Given my role at Brigham Young University as a Teaching and Learning Consultant, I have the fabulously fun opportunity to interact with excellent faculty members across campus. One of those great faculty members and gifted teachers is Rollin Hotchkiss, professor of Civil Engineering and newly appointed department chair. Incidentally, he did his PhD at the University of Minnesota and was good friends with my dad. Small world. We’ve collaborated together on a variety of projects and even presented together at the American Society of Engineering Educators (ASEE) in Vancouver in 2011.
Rollin invited me to join his Civil Engineering class to visit a stream restoration project at Solider Creek up Spanish Fork Canyon on Highway 6 near the junction with Highway 89. I loved it! I spent so many years studying languages, the humanities, history, instructional technology and design, wow, the entire field of Civil Engineering is like a Christmas party-to me it is new and exciting. I loved seeing how a variety of formulas and theories could be put to specific use to better understand the impact of water and sediment flow on creeks that have been altered by humans for other uses. Now, years later, we are beginning to see the effects of those human-made changes. For example–and I never knew this, why would I know it, it isn’t something I think about much during a regular work day!–if a creek or river runs straight, it tends to flow much faster. When the creek or river has more curves to negotiate, the water movement tends to be slower, which can decrease the speed of certain forms of erosion. When water moves more swiftly, the opportunity for the stream channel to be cut more deeply more quickly increases. What is the impact of that scenario? Well, at Soldier Creek some of the side channels that feed into the creek have been dramatically deepened because the main channel was straightened through human intervention to decrease the chance of spilling over the banks (at the time there was concern that nearby railroad would be impacted). But now, the side channels have far greater levels of erosion and the natural habitat for the local flora and fauna is being quickly eaten away. If there is a need and interest to protect natural habitat, one approach is to call in Civil Engineers to recommend methods for restoring the creek conditions back to its original or natural state.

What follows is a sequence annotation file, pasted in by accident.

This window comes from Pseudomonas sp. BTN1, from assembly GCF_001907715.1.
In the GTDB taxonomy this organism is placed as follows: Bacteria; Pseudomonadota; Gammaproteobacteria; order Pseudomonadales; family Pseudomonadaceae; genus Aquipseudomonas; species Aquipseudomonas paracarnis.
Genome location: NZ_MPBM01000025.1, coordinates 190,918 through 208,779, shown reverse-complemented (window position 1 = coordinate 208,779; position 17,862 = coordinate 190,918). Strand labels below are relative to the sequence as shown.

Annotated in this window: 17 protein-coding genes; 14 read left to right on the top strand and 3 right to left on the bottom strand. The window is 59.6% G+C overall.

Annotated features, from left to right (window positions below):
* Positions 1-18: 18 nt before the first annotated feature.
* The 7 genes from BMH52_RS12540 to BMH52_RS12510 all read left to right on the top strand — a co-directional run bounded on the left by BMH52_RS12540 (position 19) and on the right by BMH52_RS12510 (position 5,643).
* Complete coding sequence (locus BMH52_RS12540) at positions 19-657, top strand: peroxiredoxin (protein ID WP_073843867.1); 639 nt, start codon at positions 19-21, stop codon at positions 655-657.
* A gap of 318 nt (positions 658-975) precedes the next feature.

Having the chance to see learning in action, and to experience lots of my own learning in a field that I am so ignorant of, was a real treat!